…Rosman catches the Scholastic folks red-handed as they rewrite history to try to prettify Trump for their audience. In a prepublication draft of the book, under the heading “Troubling Statements,” its authors initially explained: “Some of Trump’s biggest supporters were white nationalists. Their comments and actions during and after the campaign were racist and often dangerous. Trump did little to speak against them.” But in the final version, we get, instead, a page called “Campaign Statements,” which explains that, “Some of Trump’s critics felt he did not speak out against prejudicial people and groups strongly enough.”


The problem with Trump is not that he did not denounce the racism, much less the fact that some people might have felt this way. It’s that he actively encouraged not merely racism but a particularly violent strain of it; one that helped create an atmosphere of menace toward almost all people of color among his most virulent supporters. What’s more, this racism, according to the best data we can find, was central to his appeal both in the Republican primaries and in the general election. The fact that he is now president of the United States presents an additional ideological problem for children’s book publishers. Not only must they find a way around the fact that their subject is a racist, sexist, ethnocentric, McCarthyite, lying con man, but also that nearly half the country’s voters knew all this and picked him anyway.

To be honest about Trump is to be honest about America, and right now, that is just not the kind of thing children’s publishers are set up to do. It’s not even the kind of thing The New York Times or The Washington Post is set up to do — at least not without blaming “both sides” for whatever crime against democracy, decency or common sense Trump has most recently committed. Joana Costa Knufinke, group editor for nonfiction books in Scholastic’s library publishing division, uses this time-honored excuse when she explains to Rosman, “We make an effort to show both points of view.”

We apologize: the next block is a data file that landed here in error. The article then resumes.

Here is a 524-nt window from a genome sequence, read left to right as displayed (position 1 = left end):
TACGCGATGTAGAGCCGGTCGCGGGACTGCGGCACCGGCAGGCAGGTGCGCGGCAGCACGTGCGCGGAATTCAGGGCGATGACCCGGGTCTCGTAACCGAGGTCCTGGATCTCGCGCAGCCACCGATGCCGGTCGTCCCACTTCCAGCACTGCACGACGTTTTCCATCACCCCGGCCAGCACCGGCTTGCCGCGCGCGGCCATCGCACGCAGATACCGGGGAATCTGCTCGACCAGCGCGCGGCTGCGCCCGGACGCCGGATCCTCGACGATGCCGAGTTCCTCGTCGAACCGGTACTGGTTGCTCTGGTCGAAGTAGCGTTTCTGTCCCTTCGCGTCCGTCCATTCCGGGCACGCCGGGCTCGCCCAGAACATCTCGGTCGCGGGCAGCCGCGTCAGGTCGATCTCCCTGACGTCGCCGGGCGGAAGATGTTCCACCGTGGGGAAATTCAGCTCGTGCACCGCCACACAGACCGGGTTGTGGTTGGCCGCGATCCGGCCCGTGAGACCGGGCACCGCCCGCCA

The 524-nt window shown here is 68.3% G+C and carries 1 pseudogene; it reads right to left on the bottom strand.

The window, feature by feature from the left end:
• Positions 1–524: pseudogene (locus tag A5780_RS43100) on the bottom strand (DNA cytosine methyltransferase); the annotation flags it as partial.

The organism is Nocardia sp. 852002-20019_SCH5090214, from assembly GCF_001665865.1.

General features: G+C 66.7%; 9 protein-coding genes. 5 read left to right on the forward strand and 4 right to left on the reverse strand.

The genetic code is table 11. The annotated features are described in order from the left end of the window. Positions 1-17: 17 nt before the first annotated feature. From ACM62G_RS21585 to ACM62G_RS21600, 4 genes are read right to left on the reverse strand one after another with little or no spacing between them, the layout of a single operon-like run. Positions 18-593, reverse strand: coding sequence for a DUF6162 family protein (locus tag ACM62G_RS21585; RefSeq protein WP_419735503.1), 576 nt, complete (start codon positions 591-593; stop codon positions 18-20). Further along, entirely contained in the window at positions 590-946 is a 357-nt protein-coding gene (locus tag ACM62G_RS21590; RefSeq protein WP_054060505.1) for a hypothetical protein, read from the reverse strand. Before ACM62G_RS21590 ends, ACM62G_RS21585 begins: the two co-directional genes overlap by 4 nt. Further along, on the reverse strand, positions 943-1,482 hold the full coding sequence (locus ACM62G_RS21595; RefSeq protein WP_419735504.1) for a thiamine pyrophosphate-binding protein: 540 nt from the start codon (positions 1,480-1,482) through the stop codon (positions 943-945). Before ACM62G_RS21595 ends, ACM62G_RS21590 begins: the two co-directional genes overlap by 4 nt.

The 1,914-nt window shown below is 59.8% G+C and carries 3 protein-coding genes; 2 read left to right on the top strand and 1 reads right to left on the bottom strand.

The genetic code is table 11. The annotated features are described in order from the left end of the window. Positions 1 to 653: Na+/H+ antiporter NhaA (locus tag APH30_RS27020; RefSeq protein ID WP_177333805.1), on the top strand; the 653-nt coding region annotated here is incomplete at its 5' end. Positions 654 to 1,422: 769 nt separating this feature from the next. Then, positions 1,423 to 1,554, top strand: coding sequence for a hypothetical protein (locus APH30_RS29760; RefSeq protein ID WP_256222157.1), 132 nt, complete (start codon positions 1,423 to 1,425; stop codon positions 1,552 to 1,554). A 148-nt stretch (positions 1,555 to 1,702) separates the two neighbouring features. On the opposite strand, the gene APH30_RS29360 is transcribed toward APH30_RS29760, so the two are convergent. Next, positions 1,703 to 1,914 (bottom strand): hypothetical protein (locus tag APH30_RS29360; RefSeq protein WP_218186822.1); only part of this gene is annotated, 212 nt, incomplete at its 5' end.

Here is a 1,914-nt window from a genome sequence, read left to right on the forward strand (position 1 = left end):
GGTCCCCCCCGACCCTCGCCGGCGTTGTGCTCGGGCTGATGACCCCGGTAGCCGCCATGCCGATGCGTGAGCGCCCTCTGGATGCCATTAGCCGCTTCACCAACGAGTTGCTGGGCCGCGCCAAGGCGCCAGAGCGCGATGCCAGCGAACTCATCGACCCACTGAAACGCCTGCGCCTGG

The challenge regarding Trump, however, is not that he has flaws, as men and all presidents do. The problem is that he is all flaws and that it was these flaws that got him elected president. Without those flaws — the racism, sexism, jingoism, dishonesty, incompetence, ignorance and belligerence — there is nothing left to say about Trump… except perhaps to make fun of his hair. This puts the nice people in the children’s book business in the uncomfortable position of either ignoring the new president or running interference of his destructive qualities and teaching our children to, at best, ignore them, or at worst, emulate them.

An incisive look at how the children’s publishing industry is going to be very busy orange-washing and filtering all information about the current unpresident of uStates. Highly recommended reading.

Full article here.

Word Wednesday.



1. Plural a. A state of irritability and tension. b. Fidgets.

2. An emotional outburst: fit.

[Origin: perhaps alteration of English dialect fantique, fanteeg, perhaps blend of fantastic and fatigue.]


That damn creek water had given Grim a serious case of the howling fantods, and every bit of reason that he could cling to was welcome indeed.” – Hex (U.S. Version), Thomas Olde Heuvelt.

New York: Tuition Free 4 Year College!

Gov. Andrew Cuomo says in New York we have rejected the politics of division.

New York will be the first state in the country to cover four-year college tuition for residents after the program was included in the budget package approved Sunday night.

The state’s Excelsior Scholarship program will be rolled out in tiers over the next three years, starting with full coverage of four-year college tuition this fall for students whose families make less than $100,000.

The income cap will increase to $110,000 in 2018 and $125,000 in 2019.

“With this budget, New York has the nation’s first accessible college program. It’s a different model,” said Governor Andrew Cuomo Saturday in a statement. “Today, college is what high school was—it should always be an option even if you can’t afford it.”

This is amazing and wonderful news. NYS has become a great model in these dark times, and it would be fantastic to see other states pick up this model as well, as our current regime would never do anything so positive and *gasp* socialist.

Via NBC and NY Daily News.